Lauren Conaway  20:56

Yeah. That’s the sexy investment opportunity for sure.


Nassir Criss  20:59

It’s just the most measurable, right, like, it’s the least amount of risk, but I think we’re gonna sort of see that. And then lastly, you know, I think venture capital is kind of been born here in the US and has taken on a life of its own. But we’re going to start to see different evolved models and versions of that pop up around the globe. There’s some work that’s being done in Europe right now, where their federal government is actually thinking about allocating capital. There are things that are happening on the African continent, or things that are happening in Latin America. And so in my mind, the next two, five, and then 10 years rests on those six, who is allocating the dollars? What types of industries are we investing in, that we haven’t seen capital go into before? And then lastly, like how does that actually affect the global landscape? And then how do we kind of use all that to catch up the rest of the rest of the world? So I see a vision where like, something some sort of vehicle that’s investing in alternative assets, that’s venture ask, and it’s kind of right at the edge and some of this cutting edge technology, and then is bringing the globe together from that is going to be, what’s going to push our world into innovation, I believe.


Lauren Conaway  22:01

Yeah. Well, I mean, just for my part, you know, I operate within the social impact space exclusively. And it’s been really interesting to see like, even in the five years, well, more than five years, but six, seven years that I’ve been doing this work, it’s been really, really interesting to see the the landscape shift, like we now have people who are interested in investing in social impact spaces. And previously, that that was not a common thing at all. I mean, again, like, when we think of startups, quote, unquote, the thing that comes to mind is like this highly scalable tech-led, tech-enabled, you know, these these really fast growth enterprises. And I think that we’re just kind of now we’re starting to see this sea change where, as you said, like, that’s, that’s a jet, we’re adjusting. You know, we’re in a time of deep social, political upheaval, we’re at a time and and so we’re just kind of adjusting on the fly constantly. So it’s been a really interesting, interesting process to watch. Now, what I’m curious about, because I know that this is on your heart. And I know that this is something that Sixty8 Capital prioritizes. But again, bridging those gaps for the historically excluded founders talking to folks who maybe aren’t as shiny and sexy as some of the founders that we tend to see like out in the media, talk to us a little bit about that work and that heart that you have, and that Sixty8 Capital has for bridging those gaps.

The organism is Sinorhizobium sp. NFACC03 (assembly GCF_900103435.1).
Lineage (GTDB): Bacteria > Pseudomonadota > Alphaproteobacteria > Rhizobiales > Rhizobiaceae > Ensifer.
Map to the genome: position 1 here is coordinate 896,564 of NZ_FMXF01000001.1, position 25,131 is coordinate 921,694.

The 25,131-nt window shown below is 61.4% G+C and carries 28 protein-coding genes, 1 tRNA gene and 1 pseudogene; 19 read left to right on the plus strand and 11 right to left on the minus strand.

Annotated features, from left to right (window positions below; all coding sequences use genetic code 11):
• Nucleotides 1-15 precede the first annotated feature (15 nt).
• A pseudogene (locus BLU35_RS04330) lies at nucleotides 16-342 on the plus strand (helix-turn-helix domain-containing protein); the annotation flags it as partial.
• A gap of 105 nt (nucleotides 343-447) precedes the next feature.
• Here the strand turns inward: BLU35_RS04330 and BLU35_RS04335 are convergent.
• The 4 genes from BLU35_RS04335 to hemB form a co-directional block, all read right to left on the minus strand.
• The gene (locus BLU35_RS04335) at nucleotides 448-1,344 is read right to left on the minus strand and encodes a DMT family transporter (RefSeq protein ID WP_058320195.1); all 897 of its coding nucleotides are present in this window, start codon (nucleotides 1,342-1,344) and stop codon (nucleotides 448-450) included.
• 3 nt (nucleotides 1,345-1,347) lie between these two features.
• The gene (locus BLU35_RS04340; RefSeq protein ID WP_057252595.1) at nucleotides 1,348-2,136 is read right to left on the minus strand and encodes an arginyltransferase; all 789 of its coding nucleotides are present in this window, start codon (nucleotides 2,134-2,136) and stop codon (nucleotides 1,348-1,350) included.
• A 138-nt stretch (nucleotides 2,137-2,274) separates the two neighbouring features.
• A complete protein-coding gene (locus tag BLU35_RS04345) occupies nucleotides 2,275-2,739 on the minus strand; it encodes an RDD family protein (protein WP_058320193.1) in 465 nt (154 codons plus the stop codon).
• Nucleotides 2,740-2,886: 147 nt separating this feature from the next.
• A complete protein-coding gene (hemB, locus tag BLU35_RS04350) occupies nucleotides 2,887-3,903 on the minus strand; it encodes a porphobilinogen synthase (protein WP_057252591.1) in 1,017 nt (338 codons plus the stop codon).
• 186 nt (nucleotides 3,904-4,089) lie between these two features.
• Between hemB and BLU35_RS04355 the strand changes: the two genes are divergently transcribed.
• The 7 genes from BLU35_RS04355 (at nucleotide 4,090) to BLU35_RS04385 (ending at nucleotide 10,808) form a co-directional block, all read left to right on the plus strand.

Nassir Criss  23:29

I gotta give a lot of credit to our Managing Director and co-founder, Kelly Jones. She is an incredible woman, somebody that I look up to, I’ve learned a lot from just over the last couple of years of working alongside her, but I think we represent those communities. And so it’s kind of a second, you know, it’s the natural thought to us to be able to say, hey, like, we want to invest in people that look like us. That reflect building solutions with problems that we’ve experienced firsthand. And so I think that’s where a lot of the passion comes from, but not to be misconstrued. I mean, we are not a Social Impact Fund. Like we tell people all the time, we want to do good. But we also, first and foremost want to do well, we are capital allocators